Donnerstag, 6. September 2012

Debate about Monism and Dualism

After the first week of the LL.M. Program here at Stockholm University I've had an interesting discussion together with the lecturer and one of my dear colleagues about monism and dualism within Public International Law (and of course European Law).

After some research for this topic here is my conclusion.

Professor Heribert Franz Köck who tought at Johannes Kepler University in Linz Austria starts his introduction of this issue qoutes Alfred Verdross who speaks about an entity of law which devided into national and international law. Now it is up to the subject, the state, itself to decide whether to devide this entity or not.

Starting with dualism, this view manifests that there is a complete distinction between national and international law. It argues with the different approaches of law making and the different fields both are trying to regulate. A conflict between those two is therefore impossible. (Just as Stadlmeier in his explanation).

The monistic view however has a different approach and sees and entity of law even though there are different means of creating a law as such and it does not deny that there might be different adressees for a specific provision. Whereas in public international law mostly its subject are effected (exeption e.g. human rights law) national law has mostly a direct approach towarts natural persons. The huge difference compared to dualism is, that it points out that often natioanl matters can be influenced by international law as well. Thus a conflict is possible.
This theory gives premacy to norms set up through international law. Whereas a radical view of monism annuls the natioanl provision in favour of the international one, the smoother view sets up a lesser harsh approach.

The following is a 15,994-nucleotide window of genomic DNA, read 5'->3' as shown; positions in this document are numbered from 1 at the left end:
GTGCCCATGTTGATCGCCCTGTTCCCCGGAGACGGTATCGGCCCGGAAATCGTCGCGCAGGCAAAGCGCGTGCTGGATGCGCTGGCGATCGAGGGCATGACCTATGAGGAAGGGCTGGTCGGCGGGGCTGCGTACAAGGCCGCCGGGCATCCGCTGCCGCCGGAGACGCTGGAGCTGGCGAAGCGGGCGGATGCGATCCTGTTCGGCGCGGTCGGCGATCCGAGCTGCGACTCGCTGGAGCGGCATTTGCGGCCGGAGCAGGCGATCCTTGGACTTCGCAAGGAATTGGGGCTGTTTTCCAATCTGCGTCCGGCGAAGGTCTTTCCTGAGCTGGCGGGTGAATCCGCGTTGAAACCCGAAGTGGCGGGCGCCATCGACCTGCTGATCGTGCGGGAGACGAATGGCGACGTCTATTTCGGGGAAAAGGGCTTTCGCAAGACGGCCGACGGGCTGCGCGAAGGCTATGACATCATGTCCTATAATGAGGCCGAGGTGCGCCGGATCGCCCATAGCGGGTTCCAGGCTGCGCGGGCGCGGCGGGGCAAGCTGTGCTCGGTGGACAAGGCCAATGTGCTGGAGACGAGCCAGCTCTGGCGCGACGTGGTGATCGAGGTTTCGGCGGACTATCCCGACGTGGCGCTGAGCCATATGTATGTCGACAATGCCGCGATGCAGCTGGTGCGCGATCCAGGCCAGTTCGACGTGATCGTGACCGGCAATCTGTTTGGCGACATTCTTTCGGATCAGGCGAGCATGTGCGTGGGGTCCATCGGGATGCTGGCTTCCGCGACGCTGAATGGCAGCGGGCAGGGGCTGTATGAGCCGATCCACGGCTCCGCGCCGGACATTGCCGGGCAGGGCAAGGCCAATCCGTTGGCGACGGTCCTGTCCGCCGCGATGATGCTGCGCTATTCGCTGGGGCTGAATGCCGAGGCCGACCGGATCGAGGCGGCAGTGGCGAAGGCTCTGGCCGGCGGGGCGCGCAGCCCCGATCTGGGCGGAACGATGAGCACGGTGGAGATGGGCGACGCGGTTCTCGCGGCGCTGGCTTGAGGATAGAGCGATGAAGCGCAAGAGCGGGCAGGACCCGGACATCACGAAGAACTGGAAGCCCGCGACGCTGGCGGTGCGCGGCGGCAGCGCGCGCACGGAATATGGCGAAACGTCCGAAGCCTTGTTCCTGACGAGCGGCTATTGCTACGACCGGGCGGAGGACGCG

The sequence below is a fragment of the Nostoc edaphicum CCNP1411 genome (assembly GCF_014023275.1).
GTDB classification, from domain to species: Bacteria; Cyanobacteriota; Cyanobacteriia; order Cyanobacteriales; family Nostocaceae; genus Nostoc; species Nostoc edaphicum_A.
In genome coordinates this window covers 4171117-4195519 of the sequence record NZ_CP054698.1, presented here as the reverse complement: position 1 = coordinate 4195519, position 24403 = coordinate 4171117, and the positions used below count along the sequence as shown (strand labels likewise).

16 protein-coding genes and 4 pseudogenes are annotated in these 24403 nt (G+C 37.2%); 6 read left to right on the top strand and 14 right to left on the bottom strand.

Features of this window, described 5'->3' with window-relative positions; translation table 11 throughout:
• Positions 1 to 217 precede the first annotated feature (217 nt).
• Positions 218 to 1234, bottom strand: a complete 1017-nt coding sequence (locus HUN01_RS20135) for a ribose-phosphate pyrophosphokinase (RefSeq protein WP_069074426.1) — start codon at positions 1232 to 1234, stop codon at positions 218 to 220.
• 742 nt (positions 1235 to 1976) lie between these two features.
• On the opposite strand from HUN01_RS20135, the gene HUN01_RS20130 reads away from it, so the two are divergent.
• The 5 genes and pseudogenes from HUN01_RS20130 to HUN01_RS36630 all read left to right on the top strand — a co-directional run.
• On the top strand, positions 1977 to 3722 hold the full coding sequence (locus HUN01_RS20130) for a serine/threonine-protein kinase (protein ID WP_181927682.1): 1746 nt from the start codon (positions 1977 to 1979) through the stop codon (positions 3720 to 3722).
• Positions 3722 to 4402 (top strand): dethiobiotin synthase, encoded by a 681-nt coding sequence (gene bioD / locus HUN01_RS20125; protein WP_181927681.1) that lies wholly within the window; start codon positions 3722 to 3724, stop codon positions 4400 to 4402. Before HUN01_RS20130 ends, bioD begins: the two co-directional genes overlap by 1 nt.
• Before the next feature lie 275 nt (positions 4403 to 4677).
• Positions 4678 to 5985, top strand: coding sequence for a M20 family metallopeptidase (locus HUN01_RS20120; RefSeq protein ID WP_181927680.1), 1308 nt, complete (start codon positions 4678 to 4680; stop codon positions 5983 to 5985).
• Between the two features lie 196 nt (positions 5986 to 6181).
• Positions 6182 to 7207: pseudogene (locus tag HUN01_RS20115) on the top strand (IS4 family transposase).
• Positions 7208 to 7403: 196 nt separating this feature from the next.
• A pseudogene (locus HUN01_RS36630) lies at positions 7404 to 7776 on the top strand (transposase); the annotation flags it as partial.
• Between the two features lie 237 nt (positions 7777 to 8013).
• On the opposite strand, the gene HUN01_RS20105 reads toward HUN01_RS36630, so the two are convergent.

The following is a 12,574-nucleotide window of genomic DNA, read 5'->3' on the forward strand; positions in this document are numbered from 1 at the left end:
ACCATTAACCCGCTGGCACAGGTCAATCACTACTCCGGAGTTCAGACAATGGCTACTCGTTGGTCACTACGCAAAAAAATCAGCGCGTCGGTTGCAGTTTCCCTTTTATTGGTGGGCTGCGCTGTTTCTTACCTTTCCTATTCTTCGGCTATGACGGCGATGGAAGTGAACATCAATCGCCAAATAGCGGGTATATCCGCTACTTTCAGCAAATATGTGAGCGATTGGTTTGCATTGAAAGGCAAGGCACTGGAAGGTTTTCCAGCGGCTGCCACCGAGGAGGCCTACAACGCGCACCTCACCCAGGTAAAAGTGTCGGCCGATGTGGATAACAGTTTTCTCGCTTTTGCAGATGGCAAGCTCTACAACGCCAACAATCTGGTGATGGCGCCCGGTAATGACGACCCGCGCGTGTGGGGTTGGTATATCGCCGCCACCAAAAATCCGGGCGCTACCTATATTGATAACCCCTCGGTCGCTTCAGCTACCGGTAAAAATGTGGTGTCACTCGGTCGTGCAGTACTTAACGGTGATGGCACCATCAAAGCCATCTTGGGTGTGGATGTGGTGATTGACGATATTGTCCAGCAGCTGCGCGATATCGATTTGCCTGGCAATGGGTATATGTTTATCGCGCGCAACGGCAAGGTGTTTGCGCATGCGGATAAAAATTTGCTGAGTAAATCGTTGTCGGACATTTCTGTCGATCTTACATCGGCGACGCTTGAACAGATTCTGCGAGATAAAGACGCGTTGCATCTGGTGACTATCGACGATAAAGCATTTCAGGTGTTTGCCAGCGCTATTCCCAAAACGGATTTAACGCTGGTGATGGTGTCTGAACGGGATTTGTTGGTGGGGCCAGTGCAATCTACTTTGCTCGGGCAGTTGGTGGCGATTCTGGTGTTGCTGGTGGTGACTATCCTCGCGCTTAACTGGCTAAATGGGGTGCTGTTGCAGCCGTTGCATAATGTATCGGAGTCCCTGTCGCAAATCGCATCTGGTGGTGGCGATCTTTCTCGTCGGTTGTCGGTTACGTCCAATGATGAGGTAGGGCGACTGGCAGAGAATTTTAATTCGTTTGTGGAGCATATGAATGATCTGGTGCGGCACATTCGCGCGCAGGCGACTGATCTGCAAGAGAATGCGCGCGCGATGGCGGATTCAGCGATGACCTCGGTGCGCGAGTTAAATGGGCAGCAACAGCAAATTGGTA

As an example Germany's Art. 25 of the constitution gives premacy to public international law stating that they are part of the law and have priority over national law. Austria follows the same approach in its constitution under Art. 9 ( in connection with Art. 49), but without giving priority to one of those legal fields. The Constitutional Court however decided in the "Vermögensvertrag Polen"-Case in favour of Public International Law.

However the transformation of international law is a different story whether there is need for such an action or not. Thus it is possible that on the material side international law is used but formally as a national provision.
Additionally to come to the core of the discussion is the missing willingness of national courts to take on international provision often because of missing knowledge or simply because they refuse to use the given "foreign" provisions. This is does also not have an influence of the question whether a state runs a dualistic or monistic system.

Finally to conclude this discussion it is to say that basically the monist system takes over the dualistic view as international law has become more important (not at least because of the Vienna Convention on the Law of the Treaties, but also because of other factors) and took over a lot of other fields such as the Criminal Law sector. Just compare the provision stated in the ICCPR or the ECHR with the national penal codes of parties to these treaties. Furthermore especially treaty law as a source of international law can and does have an impact on the citizens and other legal persons of state. Thus comparing the discussed approaches questions the efficiency and existence of dualism in general.

Sources:

Heribert Franz Köck - Völkerrecht
Sigmar Stadlmeier - Völkerrecht I
ris.bka.gv.at

Keine Kommentare:

Kommentar veröffentlichen

Kommentar veröffentlichen